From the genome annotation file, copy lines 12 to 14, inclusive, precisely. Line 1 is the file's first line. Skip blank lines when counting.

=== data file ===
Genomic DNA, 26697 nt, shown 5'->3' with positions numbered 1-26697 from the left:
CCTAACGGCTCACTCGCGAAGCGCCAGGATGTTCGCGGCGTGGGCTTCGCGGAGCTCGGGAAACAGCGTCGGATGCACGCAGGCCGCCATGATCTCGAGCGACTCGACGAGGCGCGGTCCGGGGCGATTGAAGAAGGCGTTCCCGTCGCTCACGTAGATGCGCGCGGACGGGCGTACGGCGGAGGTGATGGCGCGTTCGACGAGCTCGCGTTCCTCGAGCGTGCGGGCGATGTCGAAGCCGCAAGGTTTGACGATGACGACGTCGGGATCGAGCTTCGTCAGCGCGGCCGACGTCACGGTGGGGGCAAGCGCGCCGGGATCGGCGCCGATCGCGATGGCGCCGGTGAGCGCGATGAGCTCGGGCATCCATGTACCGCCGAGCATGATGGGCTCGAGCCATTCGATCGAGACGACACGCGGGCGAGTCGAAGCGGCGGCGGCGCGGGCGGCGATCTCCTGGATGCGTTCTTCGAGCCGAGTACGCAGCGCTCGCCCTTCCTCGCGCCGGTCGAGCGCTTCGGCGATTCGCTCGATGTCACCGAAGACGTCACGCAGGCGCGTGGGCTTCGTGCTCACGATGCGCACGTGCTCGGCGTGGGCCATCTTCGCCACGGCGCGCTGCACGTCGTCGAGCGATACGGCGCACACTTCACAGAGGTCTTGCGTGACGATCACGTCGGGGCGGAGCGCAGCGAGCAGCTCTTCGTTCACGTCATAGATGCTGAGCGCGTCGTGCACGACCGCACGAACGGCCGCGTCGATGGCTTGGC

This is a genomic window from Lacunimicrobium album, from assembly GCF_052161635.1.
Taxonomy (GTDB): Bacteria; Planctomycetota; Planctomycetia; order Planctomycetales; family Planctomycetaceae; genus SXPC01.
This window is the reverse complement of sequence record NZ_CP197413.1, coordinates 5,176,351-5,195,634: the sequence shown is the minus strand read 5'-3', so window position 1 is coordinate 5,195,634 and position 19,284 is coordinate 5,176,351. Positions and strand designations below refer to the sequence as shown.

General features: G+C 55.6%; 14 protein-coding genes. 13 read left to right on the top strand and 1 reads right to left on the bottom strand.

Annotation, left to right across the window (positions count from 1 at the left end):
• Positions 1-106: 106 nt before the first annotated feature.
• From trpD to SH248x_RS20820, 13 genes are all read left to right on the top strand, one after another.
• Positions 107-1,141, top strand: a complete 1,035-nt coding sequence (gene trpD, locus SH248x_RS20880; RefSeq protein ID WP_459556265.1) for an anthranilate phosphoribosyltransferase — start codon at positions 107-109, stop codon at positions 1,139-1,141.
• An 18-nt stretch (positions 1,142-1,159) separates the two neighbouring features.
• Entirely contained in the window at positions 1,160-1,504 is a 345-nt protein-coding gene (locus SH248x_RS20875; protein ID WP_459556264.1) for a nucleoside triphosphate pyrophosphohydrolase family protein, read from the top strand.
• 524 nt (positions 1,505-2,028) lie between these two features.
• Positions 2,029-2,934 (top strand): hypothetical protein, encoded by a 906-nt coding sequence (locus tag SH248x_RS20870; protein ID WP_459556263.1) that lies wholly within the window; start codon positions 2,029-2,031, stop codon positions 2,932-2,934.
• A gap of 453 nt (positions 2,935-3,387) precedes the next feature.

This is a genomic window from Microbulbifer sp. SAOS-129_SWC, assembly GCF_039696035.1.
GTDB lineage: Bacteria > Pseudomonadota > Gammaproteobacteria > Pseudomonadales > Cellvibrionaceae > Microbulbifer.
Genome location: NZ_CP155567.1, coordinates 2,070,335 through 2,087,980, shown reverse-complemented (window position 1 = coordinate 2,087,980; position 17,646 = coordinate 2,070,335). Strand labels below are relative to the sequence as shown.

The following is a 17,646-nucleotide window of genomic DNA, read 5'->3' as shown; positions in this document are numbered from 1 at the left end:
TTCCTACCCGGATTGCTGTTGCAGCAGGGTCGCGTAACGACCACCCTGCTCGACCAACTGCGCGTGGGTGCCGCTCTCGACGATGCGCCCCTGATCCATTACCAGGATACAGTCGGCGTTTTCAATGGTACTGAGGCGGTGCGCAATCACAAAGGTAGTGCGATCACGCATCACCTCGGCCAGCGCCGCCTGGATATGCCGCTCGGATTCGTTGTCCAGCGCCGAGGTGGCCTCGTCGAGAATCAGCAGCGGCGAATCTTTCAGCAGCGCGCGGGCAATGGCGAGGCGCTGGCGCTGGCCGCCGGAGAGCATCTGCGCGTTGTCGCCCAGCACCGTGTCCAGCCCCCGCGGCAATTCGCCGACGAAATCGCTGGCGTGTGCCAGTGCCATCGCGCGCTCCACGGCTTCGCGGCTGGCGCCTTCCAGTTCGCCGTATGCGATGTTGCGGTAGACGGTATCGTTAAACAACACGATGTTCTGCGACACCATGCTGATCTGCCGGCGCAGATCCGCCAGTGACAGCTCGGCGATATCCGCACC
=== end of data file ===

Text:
• Entirely contained in the window at positions 1,160-1,504 is a 345-nt protein-coding gene (locus SH248x_RS20875; protein ID WP_459556264.1) for a nucleoside triphosphate pyrophosphohydrolase family protein, read from the top strand.
• 524 nt (positions 1,505-2,028) lie between these two features.
• Positions 2,029-2,934 (top strand): hypothetical protein, encoded by a 906-nt coding sequence (locus tag SH248x_RS20870; protein ID WP_459556263.1) that lies wholly within the window; start codon positions 2,029-2,031, stop codon positions 2,932-2,934.